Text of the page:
According to new preliminary research, consuming higher total amounts of animal fats could increase the risk of stroke, while consuming more vegetable fats may lower the risk. Researchers believe this new information could help with the prevention of cardiovascular disease, including stroke.
The study analyzed 27 years of follow-up from a total of 117,136 participants in the Nurses’ Health Study and the Health Professionals Follow-Up Study, two of the most extensive studies to examine the risk factors for various chronic diseases.
All participants had an average age of 50 years, 63% were women, 97% were white, and all were free of heart disease and cancer at the time of enrollment. Every four years during the study, participants completed food frequency questionnaires that were used to calculate the source, amount, and types of fat in their diets.
Researchers were able to calculate the cumulative average of the dietary data overtime to find their long-term dietary intake.
During the time of the study, 6,189 participants suffered a stroke, including 2,967 ischemic strokes and 814 hemorrhagic strokes. Overall, researchers found that participants who consumed the most vegetable fat were 12% less likely to experience a stroke compared to those who ate the least. Those with the highest amount of non-dairy animal fat in their diet were 16% more likely to experience a stroke than those who ate the least.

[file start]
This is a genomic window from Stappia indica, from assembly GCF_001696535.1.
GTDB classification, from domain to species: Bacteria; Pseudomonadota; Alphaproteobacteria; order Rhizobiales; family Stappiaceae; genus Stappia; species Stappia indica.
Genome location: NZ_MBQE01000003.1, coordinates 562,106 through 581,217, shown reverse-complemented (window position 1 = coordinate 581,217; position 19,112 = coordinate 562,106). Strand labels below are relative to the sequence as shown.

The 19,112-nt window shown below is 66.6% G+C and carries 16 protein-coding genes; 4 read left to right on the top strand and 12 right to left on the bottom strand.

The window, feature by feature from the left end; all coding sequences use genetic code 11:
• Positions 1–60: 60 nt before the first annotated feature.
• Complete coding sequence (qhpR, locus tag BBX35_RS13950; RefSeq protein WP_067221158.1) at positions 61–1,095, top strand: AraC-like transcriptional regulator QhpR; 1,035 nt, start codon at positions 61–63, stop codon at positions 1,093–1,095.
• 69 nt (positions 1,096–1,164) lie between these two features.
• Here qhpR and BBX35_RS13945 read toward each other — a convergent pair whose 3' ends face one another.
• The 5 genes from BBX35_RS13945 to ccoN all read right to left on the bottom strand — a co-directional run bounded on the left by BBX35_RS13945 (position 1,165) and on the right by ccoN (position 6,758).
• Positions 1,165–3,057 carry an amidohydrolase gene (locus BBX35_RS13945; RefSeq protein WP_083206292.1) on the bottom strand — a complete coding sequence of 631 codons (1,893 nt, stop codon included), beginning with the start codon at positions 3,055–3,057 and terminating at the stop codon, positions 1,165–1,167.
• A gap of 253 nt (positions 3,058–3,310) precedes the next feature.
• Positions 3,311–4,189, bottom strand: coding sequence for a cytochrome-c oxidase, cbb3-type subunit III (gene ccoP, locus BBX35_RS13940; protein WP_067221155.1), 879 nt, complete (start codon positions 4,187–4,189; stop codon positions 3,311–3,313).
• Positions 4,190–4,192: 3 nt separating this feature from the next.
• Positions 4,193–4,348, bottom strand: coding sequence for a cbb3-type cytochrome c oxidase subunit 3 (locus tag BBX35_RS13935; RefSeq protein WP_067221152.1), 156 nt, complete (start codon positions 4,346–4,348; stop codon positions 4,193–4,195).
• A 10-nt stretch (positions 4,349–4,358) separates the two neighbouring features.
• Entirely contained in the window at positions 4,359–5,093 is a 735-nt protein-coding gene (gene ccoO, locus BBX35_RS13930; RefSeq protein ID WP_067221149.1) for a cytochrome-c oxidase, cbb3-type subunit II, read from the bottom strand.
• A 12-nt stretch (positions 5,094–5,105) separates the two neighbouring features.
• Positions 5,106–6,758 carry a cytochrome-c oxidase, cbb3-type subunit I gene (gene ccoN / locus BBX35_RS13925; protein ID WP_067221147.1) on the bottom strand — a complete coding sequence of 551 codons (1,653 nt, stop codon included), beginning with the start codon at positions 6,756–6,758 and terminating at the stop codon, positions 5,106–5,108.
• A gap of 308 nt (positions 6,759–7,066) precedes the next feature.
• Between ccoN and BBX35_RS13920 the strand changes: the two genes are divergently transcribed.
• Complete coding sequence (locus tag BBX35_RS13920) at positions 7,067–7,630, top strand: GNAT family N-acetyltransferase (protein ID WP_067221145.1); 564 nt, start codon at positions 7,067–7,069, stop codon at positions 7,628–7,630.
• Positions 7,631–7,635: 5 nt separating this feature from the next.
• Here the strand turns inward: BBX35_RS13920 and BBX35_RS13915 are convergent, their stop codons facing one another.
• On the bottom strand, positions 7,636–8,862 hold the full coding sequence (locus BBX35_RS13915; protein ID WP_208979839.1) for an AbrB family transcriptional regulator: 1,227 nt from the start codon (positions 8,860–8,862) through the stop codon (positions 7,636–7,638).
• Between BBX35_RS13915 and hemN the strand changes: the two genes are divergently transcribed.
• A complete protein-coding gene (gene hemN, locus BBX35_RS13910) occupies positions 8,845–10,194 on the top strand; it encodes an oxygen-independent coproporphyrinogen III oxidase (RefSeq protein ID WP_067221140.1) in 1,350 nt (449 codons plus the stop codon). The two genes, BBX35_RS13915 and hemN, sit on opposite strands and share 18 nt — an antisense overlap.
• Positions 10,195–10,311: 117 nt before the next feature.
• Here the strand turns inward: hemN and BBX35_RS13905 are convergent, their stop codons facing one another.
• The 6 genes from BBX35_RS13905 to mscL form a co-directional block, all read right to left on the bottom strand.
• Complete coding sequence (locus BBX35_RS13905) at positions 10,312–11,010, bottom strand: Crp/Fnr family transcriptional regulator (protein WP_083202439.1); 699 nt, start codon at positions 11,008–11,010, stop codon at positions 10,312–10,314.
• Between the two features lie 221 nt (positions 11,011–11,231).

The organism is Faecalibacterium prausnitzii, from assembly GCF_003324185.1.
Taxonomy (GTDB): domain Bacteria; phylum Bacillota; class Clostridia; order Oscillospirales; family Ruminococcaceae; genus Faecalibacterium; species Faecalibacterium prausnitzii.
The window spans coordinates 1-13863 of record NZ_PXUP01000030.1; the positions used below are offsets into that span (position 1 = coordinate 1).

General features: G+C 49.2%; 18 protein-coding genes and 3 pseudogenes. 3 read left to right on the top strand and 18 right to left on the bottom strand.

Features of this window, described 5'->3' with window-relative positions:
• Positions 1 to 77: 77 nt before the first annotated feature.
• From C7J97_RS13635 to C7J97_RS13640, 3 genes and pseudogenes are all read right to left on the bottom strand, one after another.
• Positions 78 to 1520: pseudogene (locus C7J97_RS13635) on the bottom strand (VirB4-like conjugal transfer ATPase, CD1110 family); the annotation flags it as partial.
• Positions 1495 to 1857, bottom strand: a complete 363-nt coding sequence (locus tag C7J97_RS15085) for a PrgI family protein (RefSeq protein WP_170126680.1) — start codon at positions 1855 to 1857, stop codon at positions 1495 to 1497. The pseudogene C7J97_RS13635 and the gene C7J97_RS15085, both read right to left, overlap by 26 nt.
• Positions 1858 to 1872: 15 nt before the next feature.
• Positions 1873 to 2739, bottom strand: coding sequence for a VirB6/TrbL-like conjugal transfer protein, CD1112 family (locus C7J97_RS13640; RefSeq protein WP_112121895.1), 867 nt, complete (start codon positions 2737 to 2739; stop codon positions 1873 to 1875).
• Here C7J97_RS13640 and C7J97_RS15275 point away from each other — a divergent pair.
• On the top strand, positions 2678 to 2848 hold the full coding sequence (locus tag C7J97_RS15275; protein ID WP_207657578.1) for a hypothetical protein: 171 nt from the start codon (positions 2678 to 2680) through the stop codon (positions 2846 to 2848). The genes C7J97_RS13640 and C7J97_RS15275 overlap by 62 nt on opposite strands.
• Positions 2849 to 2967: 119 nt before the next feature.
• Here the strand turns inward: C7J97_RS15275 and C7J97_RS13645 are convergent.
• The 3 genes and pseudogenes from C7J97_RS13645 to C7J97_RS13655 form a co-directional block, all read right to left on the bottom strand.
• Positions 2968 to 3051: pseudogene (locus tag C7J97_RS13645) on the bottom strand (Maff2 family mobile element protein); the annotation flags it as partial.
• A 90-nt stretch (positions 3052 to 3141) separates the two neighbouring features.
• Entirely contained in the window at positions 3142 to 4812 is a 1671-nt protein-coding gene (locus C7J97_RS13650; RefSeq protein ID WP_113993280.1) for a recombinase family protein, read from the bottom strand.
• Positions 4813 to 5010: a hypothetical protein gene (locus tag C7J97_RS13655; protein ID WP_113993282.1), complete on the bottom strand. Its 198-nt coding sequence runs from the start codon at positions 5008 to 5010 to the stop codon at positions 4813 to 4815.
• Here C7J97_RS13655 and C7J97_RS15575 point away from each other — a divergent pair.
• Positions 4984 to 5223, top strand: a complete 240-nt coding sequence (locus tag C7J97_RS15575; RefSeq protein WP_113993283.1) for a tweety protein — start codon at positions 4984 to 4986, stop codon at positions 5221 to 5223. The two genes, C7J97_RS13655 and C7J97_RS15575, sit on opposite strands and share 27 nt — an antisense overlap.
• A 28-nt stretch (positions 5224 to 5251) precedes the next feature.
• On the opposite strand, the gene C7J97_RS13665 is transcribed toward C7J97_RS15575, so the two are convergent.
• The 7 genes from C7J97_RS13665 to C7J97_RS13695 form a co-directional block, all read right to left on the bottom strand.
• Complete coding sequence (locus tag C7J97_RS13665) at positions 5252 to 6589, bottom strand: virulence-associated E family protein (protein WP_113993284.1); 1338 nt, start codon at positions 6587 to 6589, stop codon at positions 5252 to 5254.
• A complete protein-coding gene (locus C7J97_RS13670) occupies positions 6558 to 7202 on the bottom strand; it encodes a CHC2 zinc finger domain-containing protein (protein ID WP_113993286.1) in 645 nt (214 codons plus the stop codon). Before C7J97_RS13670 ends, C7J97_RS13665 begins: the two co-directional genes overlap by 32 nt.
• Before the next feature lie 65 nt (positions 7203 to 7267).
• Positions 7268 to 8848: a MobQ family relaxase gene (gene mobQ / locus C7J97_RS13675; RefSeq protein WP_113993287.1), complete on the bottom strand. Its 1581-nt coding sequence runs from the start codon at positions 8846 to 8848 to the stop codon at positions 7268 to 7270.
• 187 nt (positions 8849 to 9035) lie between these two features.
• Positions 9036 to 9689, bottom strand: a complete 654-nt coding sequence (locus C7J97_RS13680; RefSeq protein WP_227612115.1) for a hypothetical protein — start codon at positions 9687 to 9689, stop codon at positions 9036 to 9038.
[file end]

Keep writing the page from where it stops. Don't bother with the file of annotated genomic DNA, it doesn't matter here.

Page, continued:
Suggested Diet Changes
Lead author of the study Fenglei Wang said, “Based on our findings, we recommend for the general public to reduce consumption of red and processed meat, minimize fatty parts of unprocessed meat if consumed, and replace lard or tallow with non-tropical vegetable oils such as olive oil, corn or soybean oils in cooking in order to lower their stroke risk.”
Researchers would like to further their studies by looking at subtypes of fat intake, such as separating saturated fat consumed from dairy or non-dairy animal sources and vegetables. They believe this may be useful in further understanding the association between fat intake and stroke risk.